A group of young filmmakers from Cairo have joined forces to produce a poetic essay film about Cairenes’ complicated love-hate relationship with their city. It’s a hybrid film, mixing fiction and non-fiction, aimed at helping people better analyze and express their feelings towards their hometown. We talk with the co-director of Cairo Syndrome, Karim El-Shenawy, about his new film project; getting into the details of the movie, the idea behind it and how it portrays the citizen-city relationship.
The film doesn’t belong to any film category on its own; it floats freely, picking up a feature from each. Cairo Syndrome focuses on different aspects that unite the individual, the community and the space. It’s a movie with a disintegrated storyline, interrupted by narratives formulating the troubled relationship the film tries to capture. The story revolves around one fictional character who doesn’t have his/her relationship with Cairo clearly defined other than it being a very intense place for him/her to handle. In a way, this fictional character connects a group of other non-fictional characters who talk about their story with the big city in a documentary-like manner.
A big part of the film deals with a mental disorder related to Cairo’s city life and its influence on the person’s state of mind and wellbeing. On a wider scale, mental illness is something looked down upon, often in denial, in Egyptian society. “This denial is usually rooted in the high levels of stigma in our society as well as a lack of understanding of mental health disorders. These issues can only be tackled by public awareness and education campaigns, normalizing mental health disorders and decreasing the stigma associated with seeking treatment,” clinical psychologist and assistant professor at the American University in Cairo Dr. Kate Ellis tells progrss.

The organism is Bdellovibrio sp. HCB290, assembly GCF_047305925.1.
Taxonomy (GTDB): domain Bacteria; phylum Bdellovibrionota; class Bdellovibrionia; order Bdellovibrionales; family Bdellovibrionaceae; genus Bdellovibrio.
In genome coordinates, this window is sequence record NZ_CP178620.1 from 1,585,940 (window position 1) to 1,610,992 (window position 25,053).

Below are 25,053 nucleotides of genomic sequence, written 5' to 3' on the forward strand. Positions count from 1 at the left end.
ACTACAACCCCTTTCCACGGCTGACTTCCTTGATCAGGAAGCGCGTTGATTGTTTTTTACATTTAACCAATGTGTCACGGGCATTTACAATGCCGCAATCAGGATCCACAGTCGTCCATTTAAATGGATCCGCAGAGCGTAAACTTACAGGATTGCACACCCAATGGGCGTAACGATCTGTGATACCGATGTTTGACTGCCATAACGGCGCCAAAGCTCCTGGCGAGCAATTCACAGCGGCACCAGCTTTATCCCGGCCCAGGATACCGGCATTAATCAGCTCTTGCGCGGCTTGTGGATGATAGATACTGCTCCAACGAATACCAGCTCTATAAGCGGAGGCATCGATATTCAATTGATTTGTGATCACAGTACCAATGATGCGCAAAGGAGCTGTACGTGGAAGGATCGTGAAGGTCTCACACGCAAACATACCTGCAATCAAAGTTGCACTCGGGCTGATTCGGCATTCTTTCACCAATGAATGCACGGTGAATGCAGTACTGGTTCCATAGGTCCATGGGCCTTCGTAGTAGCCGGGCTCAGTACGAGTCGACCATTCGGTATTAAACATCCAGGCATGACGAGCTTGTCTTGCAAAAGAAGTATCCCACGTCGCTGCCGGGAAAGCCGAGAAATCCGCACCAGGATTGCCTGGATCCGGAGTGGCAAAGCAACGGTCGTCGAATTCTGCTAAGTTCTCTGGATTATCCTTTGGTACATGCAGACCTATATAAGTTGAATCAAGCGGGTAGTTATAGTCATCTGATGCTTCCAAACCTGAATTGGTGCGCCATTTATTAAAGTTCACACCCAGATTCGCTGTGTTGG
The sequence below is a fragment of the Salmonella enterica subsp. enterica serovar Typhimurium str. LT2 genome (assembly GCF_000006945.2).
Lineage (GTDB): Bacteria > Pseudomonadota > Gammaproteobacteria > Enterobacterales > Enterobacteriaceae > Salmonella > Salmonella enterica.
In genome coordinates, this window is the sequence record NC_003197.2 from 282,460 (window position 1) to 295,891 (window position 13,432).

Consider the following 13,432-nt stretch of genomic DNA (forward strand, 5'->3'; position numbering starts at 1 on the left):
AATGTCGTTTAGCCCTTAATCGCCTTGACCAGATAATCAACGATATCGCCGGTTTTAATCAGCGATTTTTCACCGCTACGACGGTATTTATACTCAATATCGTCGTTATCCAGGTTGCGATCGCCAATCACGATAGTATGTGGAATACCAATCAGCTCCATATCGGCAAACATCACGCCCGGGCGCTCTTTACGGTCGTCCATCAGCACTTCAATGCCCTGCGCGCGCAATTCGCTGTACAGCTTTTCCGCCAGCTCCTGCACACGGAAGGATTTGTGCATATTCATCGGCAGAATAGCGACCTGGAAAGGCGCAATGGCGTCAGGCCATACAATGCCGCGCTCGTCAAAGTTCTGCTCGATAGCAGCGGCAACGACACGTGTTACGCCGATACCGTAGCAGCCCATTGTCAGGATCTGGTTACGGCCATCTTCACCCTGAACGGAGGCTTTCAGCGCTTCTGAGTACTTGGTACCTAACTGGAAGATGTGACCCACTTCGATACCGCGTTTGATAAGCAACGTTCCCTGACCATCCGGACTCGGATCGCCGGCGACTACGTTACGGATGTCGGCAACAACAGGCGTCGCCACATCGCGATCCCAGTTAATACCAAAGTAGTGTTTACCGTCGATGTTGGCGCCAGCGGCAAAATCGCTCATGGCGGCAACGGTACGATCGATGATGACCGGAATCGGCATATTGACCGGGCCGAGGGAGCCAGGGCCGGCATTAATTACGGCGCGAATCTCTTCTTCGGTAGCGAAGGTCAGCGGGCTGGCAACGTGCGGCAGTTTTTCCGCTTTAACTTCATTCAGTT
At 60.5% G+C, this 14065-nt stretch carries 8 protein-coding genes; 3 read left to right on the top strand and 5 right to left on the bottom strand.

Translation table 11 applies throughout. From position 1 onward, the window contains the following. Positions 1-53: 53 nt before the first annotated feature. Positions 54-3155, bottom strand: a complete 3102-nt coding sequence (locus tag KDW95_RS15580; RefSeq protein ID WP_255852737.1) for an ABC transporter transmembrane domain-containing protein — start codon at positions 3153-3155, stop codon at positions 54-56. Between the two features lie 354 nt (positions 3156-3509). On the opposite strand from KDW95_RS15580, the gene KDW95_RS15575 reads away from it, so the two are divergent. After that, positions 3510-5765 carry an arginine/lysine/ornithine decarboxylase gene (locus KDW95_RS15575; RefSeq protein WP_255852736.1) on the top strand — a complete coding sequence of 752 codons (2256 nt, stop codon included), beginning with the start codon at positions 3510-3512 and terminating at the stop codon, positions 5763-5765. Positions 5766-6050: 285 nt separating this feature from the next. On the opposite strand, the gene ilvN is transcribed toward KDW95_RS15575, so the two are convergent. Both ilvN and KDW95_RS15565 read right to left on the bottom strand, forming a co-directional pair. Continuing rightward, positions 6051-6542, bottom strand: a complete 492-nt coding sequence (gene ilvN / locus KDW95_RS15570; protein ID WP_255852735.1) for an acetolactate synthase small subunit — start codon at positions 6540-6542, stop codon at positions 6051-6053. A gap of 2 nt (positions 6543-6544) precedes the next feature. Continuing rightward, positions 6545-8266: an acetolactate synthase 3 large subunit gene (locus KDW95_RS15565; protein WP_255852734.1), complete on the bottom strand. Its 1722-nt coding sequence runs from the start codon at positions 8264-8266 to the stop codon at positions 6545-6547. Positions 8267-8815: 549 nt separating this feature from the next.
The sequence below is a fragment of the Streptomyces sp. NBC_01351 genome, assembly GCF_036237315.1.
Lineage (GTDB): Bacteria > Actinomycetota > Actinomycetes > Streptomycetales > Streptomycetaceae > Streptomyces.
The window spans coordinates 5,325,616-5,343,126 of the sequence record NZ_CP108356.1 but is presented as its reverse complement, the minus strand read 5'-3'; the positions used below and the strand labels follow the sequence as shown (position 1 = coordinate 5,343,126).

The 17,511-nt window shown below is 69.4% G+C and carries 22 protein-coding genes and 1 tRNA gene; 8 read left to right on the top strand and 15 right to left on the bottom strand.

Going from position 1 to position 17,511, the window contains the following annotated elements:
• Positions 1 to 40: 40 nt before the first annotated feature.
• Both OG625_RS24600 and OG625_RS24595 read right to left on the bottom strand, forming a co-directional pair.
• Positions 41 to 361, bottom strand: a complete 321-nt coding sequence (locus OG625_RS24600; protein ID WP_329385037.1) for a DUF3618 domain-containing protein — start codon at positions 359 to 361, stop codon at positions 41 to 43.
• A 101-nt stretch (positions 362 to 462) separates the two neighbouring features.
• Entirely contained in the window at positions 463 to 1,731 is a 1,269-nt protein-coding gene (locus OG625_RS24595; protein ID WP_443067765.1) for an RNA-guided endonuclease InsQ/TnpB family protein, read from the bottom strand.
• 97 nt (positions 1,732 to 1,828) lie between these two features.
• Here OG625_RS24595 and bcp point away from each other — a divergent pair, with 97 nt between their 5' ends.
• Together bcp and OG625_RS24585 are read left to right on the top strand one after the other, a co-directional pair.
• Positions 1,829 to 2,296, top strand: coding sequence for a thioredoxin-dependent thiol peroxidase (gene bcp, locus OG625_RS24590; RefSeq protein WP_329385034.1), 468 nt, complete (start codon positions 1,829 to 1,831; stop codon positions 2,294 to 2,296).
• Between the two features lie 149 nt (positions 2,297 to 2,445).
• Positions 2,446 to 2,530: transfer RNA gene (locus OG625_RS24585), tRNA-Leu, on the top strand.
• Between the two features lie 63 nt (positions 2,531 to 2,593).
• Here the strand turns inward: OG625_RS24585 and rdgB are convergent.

Dr. Ellis adds that the further key issue contributing to the struggle is the lack of community mental health services available. “Treatment is either privately sought, at considerable expense, making it unobtainable to nearly every Egyptian, or it is available in centralized governmental hospitals, of which there are few in Egypt. These hospitals have been highly stigmatized historically and decentralizing care into the community is vital to increase access and decrease stigma.”
The cinema and drama industries have long tackled this matter but not necessarily to neutralise the social stigma. For example, the movie The Blue Elephant involves a supporting character who is a patient in a psychiatry rehab. But it doesn’t really feed into the social awareness needed to dismantle the stigma, instead taking a very different turn, affiliating the mental disorder with the supernatural mythological world of genies. An earlier film called Messages from the Sea stars a character with a speech impediment, which results in being bullied by his colleagues at med school, leading him to leave the career ahead of him to become a fisherman in Alexandria.
There’s a wide range of movies that have reflected on city life through human relationships, like Lost In Translation, where two strangers bond in Tokyo. When asked about other films that fall under the same genre, El-Shenawy talked to us about New York, I Love You and Paris, Je T’aime. “However, these and most films about city life tackled the issue in a very romantic way, we don’t want to do this; we want to present it as realistically as possible,” El-Shenawy tells progrss. “We want to include the complexity of people’s lives in the city that changed radically in the past five years on all levels.”